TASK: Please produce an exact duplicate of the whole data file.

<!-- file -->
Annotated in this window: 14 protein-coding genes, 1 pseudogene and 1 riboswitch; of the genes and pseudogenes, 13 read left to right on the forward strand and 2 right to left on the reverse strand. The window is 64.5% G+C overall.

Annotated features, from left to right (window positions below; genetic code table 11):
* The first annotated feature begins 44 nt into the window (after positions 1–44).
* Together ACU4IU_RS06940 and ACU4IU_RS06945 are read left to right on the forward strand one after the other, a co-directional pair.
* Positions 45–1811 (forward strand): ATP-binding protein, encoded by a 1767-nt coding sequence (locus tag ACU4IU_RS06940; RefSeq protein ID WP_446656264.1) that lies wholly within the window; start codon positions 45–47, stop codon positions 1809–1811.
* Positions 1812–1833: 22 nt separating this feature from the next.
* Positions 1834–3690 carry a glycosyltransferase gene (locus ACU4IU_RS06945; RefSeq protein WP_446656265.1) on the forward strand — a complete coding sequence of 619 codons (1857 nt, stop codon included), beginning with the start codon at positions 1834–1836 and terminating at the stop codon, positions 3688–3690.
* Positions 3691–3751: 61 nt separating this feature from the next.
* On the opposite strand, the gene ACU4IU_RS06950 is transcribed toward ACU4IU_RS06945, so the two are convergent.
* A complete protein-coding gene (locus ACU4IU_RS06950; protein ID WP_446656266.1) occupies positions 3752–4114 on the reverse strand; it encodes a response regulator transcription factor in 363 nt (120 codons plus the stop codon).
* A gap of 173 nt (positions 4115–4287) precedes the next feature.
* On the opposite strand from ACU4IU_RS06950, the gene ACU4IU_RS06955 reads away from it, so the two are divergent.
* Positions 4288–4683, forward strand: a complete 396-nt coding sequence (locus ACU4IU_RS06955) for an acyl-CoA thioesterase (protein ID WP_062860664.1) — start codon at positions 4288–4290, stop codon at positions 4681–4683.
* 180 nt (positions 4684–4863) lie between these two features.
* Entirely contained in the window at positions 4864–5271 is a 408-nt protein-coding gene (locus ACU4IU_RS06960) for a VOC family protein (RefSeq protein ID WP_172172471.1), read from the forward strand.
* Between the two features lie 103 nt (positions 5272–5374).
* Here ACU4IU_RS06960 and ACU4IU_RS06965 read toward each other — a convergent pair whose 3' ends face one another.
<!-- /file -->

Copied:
Annotated in this window: 14 protein-coding genes, 1 pseudogene and 1 riboswitch; of the genes and pseudogenes, 13 read left to right on the forward strand and 2 right to left on the reverse strand. The window is 64.5% G+C overall.

Annotated features, from left to right (window positions below; genetic code table 11):
* The first annotated feature begins 44 nt into the window (after positions 1–44).
* Together ACU4IU_RS06940 and ACU4IU_RS06945 are read left to right on the forward strand one after the other, a co-directional pair.
* Positions 45–1811 (forward strand): ATP-binding protein, encoded by a 1767-nt coding sequence (locus tag ACU4IU_RS06940; RefSeq protein ID WP_446656264.1) that lies wholly within the window; start codon positions 45–47, stop codon positions 1809–1811.
* Positions 1812–1833: 22 nt separating this feature from the next.
* Positions 1834–3690 carry a glycosyltransferase gene (locus ACU4IU_RS06945; RefSeq protein WP_446656265.1) on the forward strand — a complete coding sequence of 619 codons (1857 nt, stop codon included), beginning with the start codon at positions 1834–1836 and terminating at the stop codon, positions 3688–3690.
* Positions 3691–3751: 61 nt separating this feature from the next.
* On the opposite strand, the gene ACU4IU_RS06950 is transcribed toward ACU4IU_RS06945, so the two are convergent.
* A complete protein-coding gene (locus ACU4IU_RS06950; protein ID WP_446656266.1) occupies positions 3752–4114 on the reverse strand; it encodes a response regulator transcription factor in 363 nt (120 codons plus the stop codon).
* A gap of 173 nt (positions 4115–4287) precedes the next feature.
* On the opposite strand from ACU4IU_RS06950, the gene ACU4IU_RS06955 reads away from it, so the two are divergent.
* Positions 4288–4683, forward strand: a complete 396-nt coding sequence (locus ACU4IU_RS06955) for an acyl-CoA thioesterase (protein ID WP_062860664.1) — start codon at positions 4288–4290, stop codon at positions 4681–4683.
* 180 nt (positions 4684–4863) lie between these two features.
* Entirely contained in the window at positions 4864–5271 is a 408-nt protein-coding gene (locus ACU4IU_RS06960) for a VOC family protein (RefSeq protein ID WP_172172471.1), read from the forward strand.
* Between the two features lie 103 nt (positions 5272–5374).
* Here ACU4IU_RS06960 and ACU4IU_RS06965 read toward each other — a convergent pair whose 3' ends face one another.